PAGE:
It was evening in Vaysechvoos. Young Perchik stared and stared at the sky. The vastness of the black and white speckled blanket which stretched beyond his home was more than even his eleven-year-old imagination could comprehend.
Mama, Mama, I have an important question!” announced Perchik as he burst into the kitchen where his mother was cleaning the dishes from the evening meal. Chaikeh Lishinsky was weary, but at the sight of her dear Perchik her eyes brightened. Tired as she was, Chaikeh never grew impatient with her son’s insatiable curiosity. Indeed, his mind did not seem to need much rest.
“Mama, what are stars?”
“You know what stars are, Perchik. They’re the lights in the sky!”
“But what are they Mama, and how did they get up there? And how high are they? What else is up above besides God? And if stars are lights, why are they so different from candles? Candlelight is yellow. Starlight is white or blue. If I put a candle way up in the sky, would the light change colors?”
Chaikeh knew that she couldn’t begin to be able to answer her son’s questions, at least not before bedtime. She reached out and touched his face in the loving way only a mother can and said, “After you’re asleep, I’ll ask your father. He knows everything.”
Chaikeh hoped that her husband, Reb Meyer, would indeed have the answers. She regarded him as one of the wisest men in Vaysechvoos, and yet she realized that it might be necessary to consult the sage of Vaysechvoos on such matters as these.
Once Chaikeh heard the gentle rhythm of Perchik’s breathing, she prepared Meyer for the onslaught of questions he would face come morning. With precision she repeated: “How did the stars getup there? How high up are they? And what else is there besides God? What makes them different from candles?”
Her memory would have done credit to a scribe. Meyer listened and responded only by stroking his beard. To fill the silence, and also because she too was somewhat curious, Chaikeh offered her own suggestions.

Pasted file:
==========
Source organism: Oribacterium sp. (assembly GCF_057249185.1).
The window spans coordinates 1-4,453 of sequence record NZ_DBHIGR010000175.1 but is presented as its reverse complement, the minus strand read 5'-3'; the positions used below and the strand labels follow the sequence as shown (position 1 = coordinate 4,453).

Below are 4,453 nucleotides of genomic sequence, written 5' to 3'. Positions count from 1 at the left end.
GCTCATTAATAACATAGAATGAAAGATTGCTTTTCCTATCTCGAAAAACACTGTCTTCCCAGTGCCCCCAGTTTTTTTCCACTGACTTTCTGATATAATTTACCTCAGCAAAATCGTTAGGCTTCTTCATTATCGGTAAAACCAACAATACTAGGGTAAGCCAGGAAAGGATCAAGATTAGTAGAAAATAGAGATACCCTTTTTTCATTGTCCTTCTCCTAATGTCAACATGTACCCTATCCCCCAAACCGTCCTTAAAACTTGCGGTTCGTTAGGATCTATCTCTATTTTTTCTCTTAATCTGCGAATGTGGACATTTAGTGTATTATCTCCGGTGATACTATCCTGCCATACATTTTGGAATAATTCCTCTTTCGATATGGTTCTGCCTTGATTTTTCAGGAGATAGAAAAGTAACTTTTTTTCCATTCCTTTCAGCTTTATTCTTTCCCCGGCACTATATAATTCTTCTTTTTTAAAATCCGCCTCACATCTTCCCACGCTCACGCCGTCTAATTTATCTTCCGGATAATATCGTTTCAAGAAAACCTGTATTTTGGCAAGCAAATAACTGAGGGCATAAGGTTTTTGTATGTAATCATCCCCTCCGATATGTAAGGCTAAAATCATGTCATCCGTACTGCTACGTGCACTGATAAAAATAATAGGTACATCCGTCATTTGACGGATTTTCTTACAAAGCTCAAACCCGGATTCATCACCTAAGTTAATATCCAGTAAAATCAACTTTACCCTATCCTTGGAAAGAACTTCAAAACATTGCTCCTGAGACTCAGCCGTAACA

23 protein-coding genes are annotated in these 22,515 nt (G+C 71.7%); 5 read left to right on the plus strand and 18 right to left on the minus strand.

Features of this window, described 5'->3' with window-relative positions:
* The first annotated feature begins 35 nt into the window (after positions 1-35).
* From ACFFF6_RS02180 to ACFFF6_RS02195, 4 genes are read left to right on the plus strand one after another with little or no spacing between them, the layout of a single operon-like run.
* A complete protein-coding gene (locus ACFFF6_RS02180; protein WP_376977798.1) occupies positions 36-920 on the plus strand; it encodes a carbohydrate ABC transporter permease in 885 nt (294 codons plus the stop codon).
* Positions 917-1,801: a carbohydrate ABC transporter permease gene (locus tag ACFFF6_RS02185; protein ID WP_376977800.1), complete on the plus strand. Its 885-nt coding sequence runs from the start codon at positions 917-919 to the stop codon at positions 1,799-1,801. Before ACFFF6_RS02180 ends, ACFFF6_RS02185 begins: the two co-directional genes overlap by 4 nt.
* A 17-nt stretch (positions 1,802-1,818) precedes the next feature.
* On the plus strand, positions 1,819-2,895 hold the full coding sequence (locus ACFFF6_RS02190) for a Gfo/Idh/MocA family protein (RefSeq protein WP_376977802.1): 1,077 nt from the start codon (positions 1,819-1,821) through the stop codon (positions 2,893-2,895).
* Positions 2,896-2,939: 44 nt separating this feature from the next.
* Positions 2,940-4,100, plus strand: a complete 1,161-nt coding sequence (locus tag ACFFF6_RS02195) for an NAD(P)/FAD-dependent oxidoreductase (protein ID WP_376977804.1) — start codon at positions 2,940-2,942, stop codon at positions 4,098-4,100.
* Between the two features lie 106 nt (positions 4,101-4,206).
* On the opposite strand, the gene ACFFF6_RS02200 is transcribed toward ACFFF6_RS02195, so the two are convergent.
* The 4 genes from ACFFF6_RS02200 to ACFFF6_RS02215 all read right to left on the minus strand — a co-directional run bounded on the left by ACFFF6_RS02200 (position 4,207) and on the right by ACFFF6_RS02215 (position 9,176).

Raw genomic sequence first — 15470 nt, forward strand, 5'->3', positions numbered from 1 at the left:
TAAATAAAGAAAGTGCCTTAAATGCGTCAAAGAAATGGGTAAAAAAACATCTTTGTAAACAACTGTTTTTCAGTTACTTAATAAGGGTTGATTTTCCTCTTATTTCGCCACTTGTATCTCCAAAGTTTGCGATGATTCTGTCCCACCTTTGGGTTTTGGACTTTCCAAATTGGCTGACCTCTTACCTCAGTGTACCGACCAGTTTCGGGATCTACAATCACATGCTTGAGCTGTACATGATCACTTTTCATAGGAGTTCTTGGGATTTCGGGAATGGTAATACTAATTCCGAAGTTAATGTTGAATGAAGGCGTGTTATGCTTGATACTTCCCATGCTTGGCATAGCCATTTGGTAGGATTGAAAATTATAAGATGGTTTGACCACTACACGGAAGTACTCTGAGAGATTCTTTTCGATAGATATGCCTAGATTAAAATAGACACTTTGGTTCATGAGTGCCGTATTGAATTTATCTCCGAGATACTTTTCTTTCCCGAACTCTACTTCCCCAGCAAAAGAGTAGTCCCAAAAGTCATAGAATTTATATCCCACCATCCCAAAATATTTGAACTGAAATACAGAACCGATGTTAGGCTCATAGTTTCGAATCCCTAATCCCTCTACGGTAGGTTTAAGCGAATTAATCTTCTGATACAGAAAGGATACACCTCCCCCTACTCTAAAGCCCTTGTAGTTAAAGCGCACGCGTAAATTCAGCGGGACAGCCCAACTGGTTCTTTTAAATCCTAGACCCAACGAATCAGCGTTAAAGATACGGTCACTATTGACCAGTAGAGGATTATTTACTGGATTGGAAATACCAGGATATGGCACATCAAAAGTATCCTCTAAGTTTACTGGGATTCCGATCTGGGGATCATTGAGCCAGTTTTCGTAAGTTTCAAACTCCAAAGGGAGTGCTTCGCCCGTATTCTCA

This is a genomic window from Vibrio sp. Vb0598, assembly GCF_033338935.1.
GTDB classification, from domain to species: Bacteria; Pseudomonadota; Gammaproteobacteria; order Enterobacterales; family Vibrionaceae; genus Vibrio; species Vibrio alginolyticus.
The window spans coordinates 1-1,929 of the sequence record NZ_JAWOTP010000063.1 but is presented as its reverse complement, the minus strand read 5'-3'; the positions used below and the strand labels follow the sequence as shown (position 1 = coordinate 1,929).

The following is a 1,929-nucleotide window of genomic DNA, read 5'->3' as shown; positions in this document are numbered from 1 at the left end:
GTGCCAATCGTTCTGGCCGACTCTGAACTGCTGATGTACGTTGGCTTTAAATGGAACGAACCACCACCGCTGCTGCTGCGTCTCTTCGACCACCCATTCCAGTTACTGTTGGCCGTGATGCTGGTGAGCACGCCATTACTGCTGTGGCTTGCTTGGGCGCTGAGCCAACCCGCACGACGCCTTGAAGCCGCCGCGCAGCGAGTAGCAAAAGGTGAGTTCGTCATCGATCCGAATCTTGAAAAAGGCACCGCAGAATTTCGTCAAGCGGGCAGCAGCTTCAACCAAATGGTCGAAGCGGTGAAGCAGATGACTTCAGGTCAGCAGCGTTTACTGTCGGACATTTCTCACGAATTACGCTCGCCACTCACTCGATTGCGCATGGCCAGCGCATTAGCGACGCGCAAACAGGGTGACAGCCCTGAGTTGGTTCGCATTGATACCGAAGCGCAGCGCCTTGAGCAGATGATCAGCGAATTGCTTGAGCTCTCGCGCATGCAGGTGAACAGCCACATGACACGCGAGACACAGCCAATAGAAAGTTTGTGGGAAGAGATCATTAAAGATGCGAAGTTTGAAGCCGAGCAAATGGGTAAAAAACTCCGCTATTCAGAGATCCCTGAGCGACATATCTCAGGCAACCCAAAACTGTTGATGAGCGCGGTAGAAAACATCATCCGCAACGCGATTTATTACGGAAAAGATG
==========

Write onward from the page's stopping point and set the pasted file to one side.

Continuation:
“Maybe the Almighty threw the stars out there just in time for travelers to see where they were going, my dear husband.”
Chaikeh knew from her sister’s husband’s brother who once heard from a sailor that stars were used to guide travelers.
“Or maybe,” she said dreamily, “the night sky is just a big black blanket with holes poked in it so that we see glimpses of heaven’s glory. Or perhaps the sky is like a big mirror and what we call stars are really reflections of all the little villages across the earth, even Vaysechvoos.”
While Meyer continued to listen, he was still silently stroking his beard, and so his sleepy wife drifted off and dreamed that she was an angel whose job it was to keep the stars polished with a special cloth that could make anything it touched shiny and bright.
Morning came and Perchik sat with his father as Chaikeh cooked up some eggs and put out the freshly baked bread.
“My son,” said Meyer, “I wish to explain to you about the stars in the sky.”
With that, Meyer opened up the Chumash and read aloud,
“In the beginning God created the heaven and the earth. And the earth was waste and void; and darkness was upon the face of the deep …. And God said, Let there be light: and there was light. And God saw the light, that it was good: and God divided the light from the darkness …. And God made two great lights; the greater light to rule the day, and the lesser light to rule the night: he made the stars also.”
His father turned the pages to the Writings and continued to read:
“Praise ye the Lord …. He telleth the number of the stars; he calleth them all by their names. Great is our Lord, and of great power: his understanding is infinite.”
Perchik looked puzzled as his father continued, “If you want to know about a saddle, my son, you go and talk to the saddlemaker. If you want to learn about trousers you go to Hershel the Tailor. And if you want to know about the stars, go ask the Almighty. He is the One who fashioned them. Keep looking at the stars, Perchik, and ask the One who made them your questions. As the psalmist said,
“…for he [the Lord] commanded, and they were created.”
“He will make a great light in your heart to help you understand the stars in the sky.”
Perchik nodded solemnly at his father’s answer and Reb Meyer’s wife smiled and wiped a tear from her eye. Truly her Meyer was one of the wisest men in Vaysechvoos.